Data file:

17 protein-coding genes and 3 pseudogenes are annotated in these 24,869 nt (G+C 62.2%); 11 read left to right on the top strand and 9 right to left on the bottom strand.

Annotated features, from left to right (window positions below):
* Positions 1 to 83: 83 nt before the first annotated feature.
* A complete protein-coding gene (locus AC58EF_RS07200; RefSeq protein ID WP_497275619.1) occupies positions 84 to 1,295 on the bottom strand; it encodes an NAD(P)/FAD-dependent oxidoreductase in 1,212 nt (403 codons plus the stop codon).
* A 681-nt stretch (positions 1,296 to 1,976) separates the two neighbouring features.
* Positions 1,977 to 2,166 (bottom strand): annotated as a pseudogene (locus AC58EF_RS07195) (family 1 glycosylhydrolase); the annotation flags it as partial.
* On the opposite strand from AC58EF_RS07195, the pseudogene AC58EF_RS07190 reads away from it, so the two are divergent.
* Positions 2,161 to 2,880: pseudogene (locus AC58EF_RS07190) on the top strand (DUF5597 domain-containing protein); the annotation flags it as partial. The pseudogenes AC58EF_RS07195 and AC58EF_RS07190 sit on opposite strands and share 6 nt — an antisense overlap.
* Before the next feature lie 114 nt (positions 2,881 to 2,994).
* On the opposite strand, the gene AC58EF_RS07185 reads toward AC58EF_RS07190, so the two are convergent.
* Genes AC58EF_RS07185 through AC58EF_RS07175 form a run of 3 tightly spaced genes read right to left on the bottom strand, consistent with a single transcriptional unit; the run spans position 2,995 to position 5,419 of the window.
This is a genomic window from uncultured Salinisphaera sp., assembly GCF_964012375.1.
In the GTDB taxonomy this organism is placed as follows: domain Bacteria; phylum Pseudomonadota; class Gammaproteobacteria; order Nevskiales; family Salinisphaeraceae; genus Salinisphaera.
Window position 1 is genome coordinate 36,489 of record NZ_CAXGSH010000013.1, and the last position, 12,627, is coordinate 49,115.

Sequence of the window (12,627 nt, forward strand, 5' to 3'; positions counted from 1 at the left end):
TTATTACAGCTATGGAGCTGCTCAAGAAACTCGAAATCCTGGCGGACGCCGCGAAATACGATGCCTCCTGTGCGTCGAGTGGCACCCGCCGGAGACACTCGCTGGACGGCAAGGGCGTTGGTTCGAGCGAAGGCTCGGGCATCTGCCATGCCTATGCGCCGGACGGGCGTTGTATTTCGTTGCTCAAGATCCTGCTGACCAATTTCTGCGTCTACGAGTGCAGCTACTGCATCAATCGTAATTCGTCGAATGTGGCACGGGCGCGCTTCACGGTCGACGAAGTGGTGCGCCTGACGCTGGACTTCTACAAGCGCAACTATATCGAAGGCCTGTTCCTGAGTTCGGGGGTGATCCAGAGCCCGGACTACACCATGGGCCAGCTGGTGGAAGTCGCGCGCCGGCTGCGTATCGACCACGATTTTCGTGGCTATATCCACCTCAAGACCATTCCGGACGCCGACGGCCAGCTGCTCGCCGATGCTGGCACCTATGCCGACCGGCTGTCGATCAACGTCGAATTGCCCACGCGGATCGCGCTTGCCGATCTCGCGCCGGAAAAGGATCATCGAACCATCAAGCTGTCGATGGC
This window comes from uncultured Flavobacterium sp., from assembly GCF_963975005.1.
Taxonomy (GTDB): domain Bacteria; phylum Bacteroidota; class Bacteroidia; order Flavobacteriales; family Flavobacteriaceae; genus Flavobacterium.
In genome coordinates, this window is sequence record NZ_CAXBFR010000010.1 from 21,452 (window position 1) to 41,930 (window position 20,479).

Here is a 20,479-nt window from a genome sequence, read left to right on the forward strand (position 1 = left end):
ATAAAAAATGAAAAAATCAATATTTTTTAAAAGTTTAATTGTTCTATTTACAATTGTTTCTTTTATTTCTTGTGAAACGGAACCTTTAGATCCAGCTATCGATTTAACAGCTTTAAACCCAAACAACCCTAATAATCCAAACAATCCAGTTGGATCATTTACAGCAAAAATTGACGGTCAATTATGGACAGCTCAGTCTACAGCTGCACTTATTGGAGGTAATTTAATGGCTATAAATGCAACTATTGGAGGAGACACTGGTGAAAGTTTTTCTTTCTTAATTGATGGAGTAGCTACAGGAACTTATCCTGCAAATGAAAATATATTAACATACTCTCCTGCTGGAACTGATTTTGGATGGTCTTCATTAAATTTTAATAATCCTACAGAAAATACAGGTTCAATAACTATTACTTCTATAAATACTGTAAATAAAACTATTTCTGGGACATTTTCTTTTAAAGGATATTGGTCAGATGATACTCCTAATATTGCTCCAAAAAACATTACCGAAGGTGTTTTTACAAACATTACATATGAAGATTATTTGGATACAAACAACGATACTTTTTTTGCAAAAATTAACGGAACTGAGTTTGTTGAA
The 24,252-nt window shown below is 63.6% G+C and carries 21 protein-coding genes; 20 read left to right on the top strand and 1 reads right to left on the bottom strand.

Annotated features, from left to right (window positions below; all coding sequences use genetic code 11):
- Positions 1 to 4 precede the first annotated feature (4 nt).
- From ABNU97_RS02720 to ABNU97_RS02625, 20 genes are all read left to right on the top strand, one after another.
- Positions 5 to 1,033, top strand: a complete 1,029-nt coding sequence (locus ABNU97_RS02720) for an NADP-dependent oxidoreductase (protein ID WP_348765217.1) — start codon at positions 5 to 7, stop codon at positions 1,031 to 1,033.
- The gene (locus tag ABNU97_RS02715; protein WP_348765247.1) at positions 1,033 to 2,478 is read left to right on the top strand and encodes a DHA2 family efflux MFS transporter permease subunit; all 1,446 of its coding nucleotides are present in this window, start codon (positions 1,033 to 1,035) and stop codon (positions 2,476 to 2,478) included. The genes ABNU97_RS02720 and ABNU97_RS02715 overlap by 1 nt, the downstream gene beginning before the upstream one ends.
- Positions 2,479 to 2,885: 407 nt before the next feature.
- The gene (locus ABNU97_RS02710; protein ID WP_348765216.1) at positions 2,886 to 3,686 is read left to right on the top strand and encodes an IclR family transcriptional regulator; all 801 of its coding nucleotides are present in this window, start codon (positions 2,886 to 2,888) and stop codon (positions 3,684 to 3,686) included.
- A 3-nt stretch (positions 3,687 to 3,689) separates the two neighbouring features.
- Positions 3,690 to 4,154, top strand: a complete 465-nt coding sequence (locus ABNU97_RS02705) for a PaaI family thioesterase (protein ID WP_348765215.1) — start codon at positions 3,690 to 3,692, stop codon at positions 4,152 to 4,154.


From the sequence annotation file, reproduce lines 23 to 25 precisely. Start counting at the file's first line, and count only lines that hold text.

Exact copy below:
Annotated features, from left to right (window positions below; all coding sequences use genetic code 11):
- Positions 1 to 4 precede the first annotated feature (4 nt).
- From ABNU97_RS02720 to ABNU97_RS02625, 20 genes are all read left to right on the top strand, one after another.